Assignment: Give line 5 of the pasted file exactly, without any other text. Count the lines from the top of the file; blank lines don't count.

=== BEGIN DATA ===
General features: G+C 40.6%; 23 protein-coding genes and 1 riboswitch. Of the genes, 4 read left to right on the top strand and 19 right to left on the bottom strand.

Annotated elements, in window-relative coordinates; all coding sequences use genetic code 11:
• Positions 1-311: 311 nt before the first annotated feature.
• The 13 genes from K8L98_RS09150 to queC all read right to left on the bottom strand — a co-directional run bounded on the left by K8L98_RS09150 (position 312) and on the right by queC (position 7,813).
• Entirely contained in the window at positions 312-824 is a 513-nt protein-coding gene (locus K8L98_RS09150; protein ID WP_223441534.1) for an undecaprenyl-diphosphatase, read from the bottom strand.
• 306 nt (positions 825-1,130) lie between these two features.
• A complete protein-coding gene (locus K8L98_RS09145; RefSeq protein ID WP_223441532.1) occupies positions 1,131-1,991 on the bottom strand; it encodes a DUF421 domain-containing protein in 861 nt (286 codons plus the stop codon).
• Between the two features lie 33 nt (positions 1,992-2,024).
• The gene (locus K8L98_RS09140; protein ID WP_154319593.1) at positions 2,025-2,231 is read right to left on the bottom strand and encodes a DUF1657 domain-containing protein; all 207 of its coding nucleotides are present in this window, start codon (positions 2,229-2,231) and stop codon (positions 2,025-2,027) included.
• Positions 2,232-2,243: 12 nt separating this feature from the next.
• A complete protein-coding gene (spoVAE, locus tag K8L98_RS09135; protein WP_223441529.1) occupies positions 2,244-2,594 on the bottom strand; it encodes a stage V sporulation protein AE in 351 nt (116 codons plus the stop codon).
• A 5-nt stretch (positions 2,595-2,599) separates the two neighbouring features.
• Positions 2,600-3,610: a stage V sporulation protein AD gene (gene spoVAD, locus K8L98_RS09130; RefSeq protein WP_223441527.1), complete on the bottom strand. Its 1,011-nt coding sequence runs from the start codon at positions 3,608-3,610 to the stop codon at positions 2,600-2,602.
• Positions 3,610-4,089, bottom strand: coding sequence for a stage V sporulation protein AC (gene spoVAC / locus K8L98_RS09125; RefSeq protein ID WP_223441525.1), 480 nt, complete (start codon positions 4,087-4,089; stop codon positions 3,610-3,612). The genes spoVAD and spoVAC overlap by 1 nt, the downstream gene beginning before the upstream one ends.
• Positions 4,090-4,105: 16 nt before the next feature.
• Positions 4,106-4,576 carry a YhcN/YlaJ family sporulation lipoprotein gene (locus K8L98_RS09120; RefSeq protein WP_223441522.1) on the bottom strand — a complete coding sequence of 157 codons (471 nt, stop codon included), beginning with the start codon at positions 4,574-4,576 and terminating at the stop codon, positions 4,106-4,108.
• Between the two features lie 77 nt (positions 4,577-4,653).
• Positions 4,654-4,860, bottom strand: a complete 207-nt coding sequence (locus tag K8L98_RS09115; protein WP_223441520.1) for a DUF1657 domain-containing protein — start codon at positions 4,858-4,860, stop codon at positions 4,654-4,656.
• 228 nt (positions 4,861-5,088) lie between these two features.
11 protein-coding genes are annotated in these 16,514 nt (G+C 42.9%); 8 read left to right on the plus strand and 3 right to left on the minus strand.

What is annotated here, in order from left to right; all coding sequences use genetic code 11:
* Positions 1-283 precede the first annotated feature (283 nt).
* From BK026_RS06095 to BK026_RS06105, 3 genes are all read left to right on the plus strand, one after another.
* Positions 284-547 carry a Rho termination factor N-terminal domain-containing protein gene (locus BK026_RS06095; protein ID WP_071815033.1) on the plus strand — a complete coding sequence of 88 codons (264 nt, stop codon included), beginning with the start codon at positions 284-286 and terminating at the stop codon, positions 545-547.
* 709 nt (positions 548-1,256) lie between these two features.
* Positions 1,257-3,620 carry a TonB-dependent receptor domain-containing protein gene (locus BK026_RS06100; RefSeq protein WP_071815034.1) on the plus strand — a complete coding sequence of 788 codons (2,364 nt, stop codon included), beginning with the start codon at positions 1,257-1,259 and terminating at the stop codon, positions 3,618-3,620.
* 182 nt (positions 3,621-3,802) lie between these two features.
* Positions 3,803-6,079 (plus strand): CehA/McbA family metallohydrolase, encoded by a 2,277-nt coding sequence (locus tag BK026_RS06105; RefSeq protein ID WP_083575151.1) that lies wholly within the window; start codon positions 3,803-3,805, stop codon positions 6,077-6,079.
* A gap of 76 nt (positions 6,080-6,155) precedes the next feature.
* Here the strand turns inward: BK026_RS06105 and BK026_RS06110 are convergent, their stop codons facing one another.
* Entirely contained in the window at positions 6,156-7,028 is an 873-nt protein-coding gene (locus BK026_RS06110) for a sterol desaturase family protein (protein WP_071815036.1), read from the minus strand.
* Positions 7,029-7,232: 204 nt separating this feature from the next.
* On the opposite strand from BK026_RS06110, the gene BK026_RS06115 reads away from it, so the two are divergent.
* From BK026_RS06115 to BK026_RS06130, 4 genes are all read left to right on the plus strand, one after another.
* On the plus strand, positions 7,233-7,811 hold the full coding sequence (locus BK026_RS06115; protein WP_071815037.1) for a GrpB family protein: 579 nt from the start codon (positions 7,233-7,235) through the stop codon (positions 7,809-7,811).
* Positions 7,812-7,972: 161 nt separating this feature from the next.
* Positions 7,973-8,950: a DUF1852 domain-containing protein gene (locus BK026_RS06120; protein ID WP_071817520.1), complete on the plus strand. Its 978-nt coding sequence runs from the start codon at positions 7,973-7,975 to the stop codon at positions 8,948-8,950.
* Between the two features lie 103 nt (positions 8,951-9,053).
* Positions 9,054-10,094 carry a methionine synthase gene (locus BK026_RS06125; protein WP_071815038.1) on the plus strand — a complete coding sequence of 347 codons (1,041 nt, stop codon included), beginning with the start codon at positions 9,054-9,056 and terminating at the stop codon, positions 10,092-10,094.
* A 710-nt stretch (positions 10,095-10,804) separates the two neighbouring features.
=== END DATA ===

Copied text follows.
• Entirely contained in the window at positions 312-824 is a 513-nt protein-coding gene (locus K8L98_RS09150; protein ID WP_223441534.1) for an undecaprenyl-diphosphatase, read from the bottom strand.